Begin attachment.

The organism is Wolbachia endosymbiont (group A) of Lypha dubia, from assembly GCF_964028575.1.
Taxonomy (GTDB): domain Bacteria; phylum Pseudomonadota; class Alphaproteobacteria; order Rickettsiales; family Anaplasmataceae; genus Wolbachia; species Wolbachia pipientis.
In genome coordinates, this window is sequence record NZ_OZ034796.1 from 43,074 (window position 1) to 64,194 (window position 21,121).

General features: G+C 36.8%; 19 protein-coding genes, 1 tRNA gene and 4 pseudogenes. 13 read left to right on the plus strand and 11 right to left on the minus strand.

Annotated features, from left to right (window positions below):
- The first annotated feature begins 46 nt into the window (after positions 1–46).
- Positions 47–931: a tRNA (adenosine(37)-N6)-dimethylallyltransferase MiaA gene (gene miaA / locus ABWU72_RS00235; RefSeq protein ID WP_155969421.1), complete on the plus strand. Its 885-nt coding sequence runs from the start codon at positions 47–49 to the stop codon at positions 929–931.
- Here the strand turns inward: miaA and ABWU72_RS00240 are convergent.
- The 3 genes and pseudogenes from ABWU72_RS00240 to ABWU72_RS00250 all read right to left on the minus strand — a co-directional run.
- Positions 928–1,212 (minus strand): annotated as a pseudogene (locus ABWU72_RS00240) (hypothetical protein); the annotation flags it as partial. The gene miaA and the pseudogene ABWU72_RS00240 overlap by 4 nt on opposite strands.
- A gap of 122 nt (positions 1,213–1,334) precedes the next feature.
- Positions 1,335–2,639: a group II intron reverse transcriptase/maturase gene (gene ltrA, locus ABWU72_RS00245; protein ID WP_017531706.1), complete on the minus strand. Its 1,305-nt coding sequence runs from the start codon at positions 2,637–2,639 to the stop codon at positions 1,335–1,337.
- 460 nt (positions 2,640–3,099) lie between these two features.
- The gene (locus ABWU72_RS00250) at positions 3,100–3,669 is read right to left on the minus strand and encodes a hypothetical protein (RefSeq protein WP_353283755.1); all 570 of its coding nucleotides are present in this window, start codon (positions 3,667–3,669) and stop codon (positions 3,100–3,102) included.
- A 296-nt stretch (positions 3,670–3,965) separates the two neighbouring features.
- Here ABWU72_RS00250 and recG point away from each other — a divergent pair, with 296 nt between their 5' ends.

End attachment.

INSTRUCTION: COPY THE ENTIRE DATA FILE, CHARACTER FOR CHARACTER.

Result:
The organism is Wolbachia endosymbiont (group A) of Lypha dubia, from assembly GCF_964028575.1.
Taxonomy (GTDB): domain Bacteria; phylum Pseudomonadota; class Alphaproteobacteria; order Rickettsiales; family Anaplasmataceae; genus Wolbachia; species Wolbachia pipientis.
In genome coordinates, this window is sequence record NZ_OZ034796.1 from 43,074 (window position 1) to 64,194 (window position 21,121).

General features: G+C 36.8%; 19 protein-coding genes, 1 tRNA gene and 4 pseudogenes. 13 read left to right on the plus strand and 11 right to left on the minus strand.

Annotated features, from left to right (window positions below):
- The first annotated feature begins 46 nt into the window (after positions 1–46).
- Positions 47–931: a tRNA (adenosine(37)-N6)-dimethylallyltransferase MiaA gene (gene miaA / locus ABWU72_RS00235; RefSeq protein ID WP_155969421.1), complete on the plus strand. Its 885-nt coding sequence runs from the start codon at positions 47–49 to the stop codon at positions 929–931.
- Here the strand turns inward: miaA and ABWU72_RS00240 are convergent.
- The 3 genes and pseudogenes from ABWU72_RS00240 to ABWU72_RS00250 all read right to left on the minus strand — a co-directional run.
- Positions 928–1,212 (minus strand): annotated as a pseudogene (locus ABWU72_RS00240) (hypothetical protein); the annotation flags it as partial. The gene miaA and the pseudogene ABWU72_RS00240 overlap by 4 nt on opposite strands.
- A gap of 122 nt (positions 1,213–1,334) precedes the next feature.
- Positions 1,335–2,639: a group II intron reverse transcriptase/maturase gene (gene ltrA, locus ABWU72_RS00245; protein ID WP_017531706.1), complete on the minus strand. Its 1,305-nt coding sequence runs from the start codon at positions 2,637–2,639 to the stop codon at positions 1,335–1,337.
- 460 nt (positions 2,640–3,099) lie between these two features.
- The gene (locus ABWU72_RS00250) at positions 3,100–3,669 is read right to left on the minus strand and encodes a hypothetical protein (RefSeq protein WP_353283755.1); all 570 of its coding nucleotides are present in this window, start codon (positions 3,667–3,669) and stop codon (positions 3,100–3,102) included.
- A 296-nt stretch (positions 3,670–3,965) separates the two neighbouring features.
- Here ABWU72_RS00250 and recG point away from each other — a divergent pair, with 296 nt between their 5' ends.